At the Amazon Web Services (AWS) Summit in New York City today the company announced it can now do EC2 data processing on its Snowball edge device.
AWS announced Snowball in 2015 as a way to store and transfer massive amounts of data at the edge. Snowball is a physical box with up to 100 terabytes of local storage that AWS offers for massive data uploads, the kind that would take weeks to do remotely. Customers load their data onto the device and then physically ship it to AWS for uploading to the cloud.
Today, AWS announced that Snowball Edge can now run Amazon’s Elastic Compute Cloud (EC2) instances to collect and process data in edge environments. It can do this with limited or non-existent internet connectivity before shipping the processed data back to the AWS cloud for storage, aggregation, and detailed analysis.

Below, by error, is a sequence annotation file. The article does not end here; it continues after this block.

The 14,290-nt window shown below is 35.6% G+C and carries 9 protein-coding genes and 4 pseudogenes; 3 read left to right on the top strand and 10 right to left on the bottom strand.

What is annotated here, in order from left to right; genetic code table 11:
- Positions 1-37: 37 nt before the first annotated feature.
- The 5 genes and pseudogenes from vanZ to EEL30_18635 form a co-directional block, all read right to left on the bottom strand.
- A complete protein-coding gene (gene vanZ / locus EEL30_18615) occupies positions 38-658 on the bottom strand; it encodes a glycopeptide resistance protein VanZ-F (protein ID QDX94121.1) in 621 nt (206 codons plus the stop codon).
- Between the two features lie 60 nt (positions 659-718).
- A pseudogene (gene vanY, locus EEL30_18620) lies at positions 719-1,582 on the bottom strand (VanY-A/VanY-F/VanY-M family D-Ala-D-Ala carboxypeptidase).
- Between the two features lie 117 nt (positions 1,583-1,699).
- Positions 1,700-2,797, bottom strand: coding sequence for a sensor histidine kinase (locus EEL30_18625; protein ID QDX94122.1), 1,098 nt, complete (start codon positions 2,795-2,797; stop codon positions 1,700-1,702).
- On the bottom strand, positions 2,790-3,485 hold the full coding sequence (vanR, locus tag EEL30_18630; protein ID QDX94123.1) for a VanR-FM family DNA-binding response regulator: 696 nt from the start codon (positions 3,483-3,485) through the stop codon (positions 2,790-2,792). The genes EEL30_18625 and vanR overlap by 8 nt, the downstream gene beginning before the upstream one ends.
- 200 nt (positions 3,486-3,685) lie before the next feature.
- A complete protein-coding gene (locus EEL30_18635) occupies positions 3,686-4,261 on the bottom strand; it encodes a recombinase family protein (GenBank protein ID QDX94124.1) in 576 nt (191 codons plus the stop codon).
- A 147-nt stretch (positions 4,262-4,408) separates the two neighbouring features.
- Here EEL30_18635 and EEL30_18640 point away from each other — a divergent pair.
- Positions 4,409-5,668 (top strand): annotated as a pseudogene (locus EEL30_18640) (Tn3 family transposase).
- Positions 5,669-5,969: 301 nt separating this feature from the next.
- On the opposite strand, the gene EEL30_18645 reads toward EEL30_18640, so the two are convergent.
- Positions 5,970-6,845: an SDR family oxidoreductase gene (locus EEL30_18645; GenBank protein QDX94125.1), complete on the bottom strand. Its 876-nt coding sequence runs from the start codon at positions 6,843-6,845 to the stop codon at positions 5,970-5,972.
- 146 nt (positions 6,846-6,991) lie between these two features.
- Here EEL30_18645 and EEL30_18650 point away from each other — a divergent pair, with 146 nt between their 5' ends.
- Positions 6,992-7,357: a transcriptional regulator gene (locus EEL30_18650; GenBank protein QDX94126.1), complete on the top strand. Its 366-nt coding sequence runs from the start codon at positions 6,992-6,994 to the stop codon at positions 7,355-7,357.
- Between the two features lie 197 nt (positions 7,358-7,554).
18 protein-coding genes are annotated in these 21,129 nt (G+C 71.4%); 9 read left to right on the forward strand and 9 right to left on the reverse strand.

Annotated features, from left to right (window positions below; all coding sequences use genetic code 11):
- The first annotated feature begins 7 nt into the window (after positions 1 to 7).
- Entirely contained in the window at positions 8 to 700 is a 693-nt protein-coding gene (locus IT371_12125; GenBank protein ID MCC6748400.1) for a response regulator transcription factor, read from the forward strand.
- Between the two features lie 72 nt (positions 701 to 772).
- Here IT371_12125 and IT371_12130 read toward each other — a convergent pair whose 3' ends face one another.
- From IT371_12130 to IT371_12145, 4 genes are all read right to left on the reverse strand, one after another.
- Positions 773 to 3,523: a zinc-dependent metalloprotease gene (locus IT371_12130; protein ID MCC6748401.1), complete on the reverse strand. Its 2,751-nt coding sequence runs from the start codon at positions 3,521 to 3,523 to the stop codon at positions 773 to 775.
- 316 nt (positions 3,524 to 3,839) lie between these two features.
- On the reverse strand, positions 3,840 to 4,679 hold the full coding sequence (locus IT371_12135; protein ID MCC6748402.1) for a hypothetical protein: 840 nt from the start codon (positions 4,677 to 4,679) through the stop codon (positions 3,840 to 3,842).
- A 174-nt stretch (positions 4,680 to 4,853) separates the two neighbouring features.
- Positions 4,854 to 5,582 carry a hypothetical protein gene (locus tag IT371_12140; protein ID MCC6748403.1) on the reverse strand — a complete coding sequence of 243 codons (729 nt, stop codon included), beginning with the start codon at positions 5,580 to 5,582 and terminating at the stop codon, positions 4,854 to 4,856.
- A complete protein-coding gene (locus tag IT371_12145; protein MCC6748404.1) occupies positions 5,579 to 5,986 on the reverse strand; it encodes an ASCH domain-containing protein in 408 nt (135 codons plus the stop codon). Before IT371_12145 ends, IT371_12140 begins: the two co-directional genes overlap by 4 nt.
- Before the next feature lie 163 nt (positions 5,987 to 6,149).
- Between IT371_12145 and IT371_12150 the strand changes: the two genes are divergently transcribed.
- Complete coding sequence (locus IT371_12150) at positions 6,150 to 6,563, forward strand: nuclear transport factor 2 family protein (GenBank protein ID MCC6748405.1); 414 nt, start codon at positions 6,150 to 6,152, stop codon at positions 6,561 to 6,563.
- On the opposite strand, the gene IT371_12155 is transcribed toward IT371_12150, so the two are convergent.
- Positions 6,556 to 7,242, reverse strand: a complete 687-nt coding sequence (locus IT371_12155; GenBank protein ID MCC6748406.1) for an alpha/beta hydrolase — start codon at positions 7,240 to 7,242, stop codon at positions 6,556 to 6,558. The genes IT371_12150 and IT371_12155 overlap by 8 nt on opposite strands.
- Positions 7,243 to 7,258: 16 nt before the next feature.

Each Snowball Edge device is powered by an Intel Xeon D processor running at 1.8 GHz, and supports any combination of instances that consume up to 24 virtual CPUs and 32 gigabytes of memory. Customers can build and test Amazon Machine Images (AMIs) in the cloud and then preload them onto the device as part of the ordering process. They can use the EC2-compatible endpoint exposed by each device to programmatically start, stop, resume, and terminate instances. This allows them to use the existing CLI commands and to build tools and scripts to manage fleets of devices.
“By using compute EC2 you will be able to load your Snowball Edge with AMIs, enabling your device to function as a mobile data center,” according to a blog posted by AWS Chief Evangelist Jeff Barr.
At the event, Werner Vogels, VP and CTO at Amazon, said “AWS Snowball Edge has AWS Greengrass capability integrated into it. It can collect data from remote locations, locally, do some pre-processing using Lambda functions, and send that data back to AWS.”
Greengrass is the company’s software that helps edge devices process data and communicate with the AWS cloud. And Lambda is the company’s serverless compute service that allows developers to run code without managing servers.